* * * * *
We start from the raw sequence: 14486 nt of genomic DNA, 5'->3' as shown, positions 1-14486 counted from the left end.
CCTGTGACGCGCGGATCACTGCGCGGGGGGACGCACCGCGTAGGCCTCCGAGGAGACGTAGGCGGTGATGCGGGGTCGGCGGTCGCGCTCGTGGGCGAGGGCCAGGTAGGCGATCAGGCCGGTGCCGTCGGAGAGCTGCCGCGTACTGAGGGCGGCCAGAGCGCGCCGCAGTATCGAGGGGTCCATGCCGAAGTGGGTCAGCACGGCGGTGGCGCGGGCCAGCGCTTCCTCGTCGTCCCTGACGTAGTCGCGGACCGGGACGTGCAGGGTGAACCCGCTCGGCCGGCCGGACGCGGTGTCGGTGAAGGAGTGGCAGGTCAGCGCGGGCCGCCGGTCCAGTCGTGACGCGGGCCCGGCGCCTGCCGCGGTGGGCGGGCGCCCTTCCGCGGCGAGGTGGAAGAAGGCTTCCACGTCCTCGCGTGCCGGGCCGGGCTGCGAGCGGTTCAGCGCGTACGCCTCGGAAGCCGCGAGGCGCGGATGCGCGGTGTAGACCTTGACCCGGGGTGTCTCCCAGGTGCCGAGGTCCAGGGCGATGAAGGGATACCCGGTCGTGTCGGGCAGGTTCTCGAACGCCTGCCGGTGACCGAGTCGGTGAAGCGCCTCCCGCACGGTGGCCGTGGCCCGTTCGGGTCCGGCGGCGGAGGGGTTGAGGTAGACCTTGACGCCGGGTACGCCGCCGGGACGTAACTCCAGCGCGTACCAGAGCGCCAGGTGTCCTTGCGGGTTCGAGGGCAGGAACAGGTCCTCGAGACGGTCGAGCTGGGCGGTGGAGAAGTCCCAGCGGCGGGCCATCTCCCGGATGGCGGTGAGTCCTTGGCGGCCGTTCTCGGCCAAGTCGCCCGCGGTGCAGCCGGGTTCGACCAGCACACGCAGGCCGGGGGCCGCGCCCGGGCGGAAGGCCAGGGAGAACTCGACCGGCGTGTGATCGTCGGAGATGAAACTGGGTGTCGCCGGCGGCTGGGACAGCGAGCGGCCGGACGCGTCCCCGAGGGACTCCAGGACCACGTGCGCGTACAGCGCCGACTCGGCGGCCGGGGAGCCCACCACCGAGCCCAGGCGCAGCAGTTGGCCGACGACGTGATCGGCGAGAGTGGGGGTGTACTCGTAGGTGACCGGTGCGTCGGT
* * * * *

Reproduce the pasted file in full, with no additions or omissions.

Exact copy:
We start from the raw sequence: 14486 nt of genomic DNA, 5'->3' as shown, positions 1-14486 counted from the left end.
CCTGTGACGCGCGGATCACTGCGCGGGGGGACGCACCGCGTAGGCCTCCGAGGAGACGTAGGCGGTGATGCGGGGTCGGCGGTCGCGCTCGTGGGCGAGGGCCAGGTAGGCGATCAGGCCGGTGCCGTCGGAGAGCTGCCGCGTACTGAGGGCGGCCAGAGCGCGCCGCAGTATCGAGGGGTCCATGCCGAAGTGGGTCAGCACGGCGGTGGCGCGGGCCAGCGCTTCCTCGTCGTCCCTGACGTAGTCGCGGACCGGGACGTGCAGGGTGAACCCGCTCGGCCGGCCGGACGCGGTGTCGGTGAAGGAGTGGCAGGTCAGCGCGGGCCGCCGGTCCAGTCGTGACGCGGGCCCGGCGCCTGCCGCGGTGGGCGGGCGCCCTTCCGCGGCGAGGTGGAAGAAGGCTTCCACGTCCTCGCGTGCCGGGCCGGGCTGCGAGCGGTTCAGCGCGTACGCCTCGGAAGCCGCGAGGCGCGGATGCGCGGTGTAGACCTTGACCCGGGGTGTCTCCCAGGTGCCGAGGTCCAGGGCGATGAAGGGATACCCGGTCGTGTCGGGCAGGTTCTCGAACGCCTGCCGGTGACCGAGTCGGTGAAGCGCCTCCCGCACGGTGGCCGTGGCCCGTTCGGGTCCGGCGGCGGAGGGGTTGAGGTAGACCTTGACGCCGGGTACGCCGCCGGGACGTAACTCCAGCGCGTACCAGAGCGCCAGGTGTCCTTGCGGGTTCGAGGGCAGGAACAGGTCCTCGAGACGGTCGAGCTGGGCGGTGGAGAAGTCCCAGCGGCGGGCCATCTCCCGGATGGCGGTGAGTCCTTGGCGGCCGTTCTCGGCCAAGTCGCCCGCGGTGCAGCCGGGTTCGACCAGCACACGCAGGCCGGGGGCCGCGCCCGGGCGGAAGGCCAGGGAGAACTCGACCGGCGTGTGATCGTCGGAGATGAAACTGGGTGTCGCCGGCGGCTGGGACAGCGAGCGGCCGGACGCGTCCCCGAGGGACTCCAGGACCACGTGCGCGTACAGCGCCGACTCGGCGGCCGGGGAGCCCACCACCGAGCCCAGGCGCAGCAGTTGGCCGACGACGTGATCGGCGAGAGTGGGGGTGTACTCGTAGGTGACCGGTGCGTCGGT